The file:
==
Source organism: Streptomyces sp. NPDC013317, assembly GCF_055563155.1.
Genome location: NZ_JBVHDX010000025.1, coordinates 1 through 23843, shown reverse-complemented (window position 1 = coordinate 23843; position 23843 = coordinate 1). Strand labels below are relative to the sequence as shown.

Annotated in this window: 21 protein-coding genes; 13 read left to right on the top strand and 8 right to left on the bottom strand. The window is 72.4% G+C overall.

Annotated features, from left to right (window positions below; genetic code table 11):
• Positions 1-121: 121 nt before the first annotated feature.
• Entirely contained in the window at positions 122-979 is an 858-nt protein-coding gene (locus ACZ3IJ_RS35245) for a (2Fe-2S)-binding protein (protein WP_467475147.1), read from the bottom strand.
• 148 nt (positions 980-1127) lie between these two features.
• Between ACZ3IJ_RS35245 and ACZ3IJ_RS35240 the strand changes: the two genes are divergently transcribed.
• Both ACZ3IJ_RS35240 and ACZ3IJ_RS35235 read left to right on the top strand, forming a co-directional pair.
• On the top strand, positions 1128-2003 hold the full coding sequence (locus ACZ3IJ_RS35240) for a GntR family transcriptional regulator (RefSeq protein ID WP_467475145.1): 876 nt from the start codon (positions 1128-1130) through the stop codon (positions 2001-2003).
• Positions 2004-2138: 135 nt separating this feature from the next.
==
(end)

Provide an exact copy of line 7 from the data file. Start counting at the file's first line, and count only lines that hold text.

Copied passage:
• 148 nt (positions 980-1127) lie between these two features.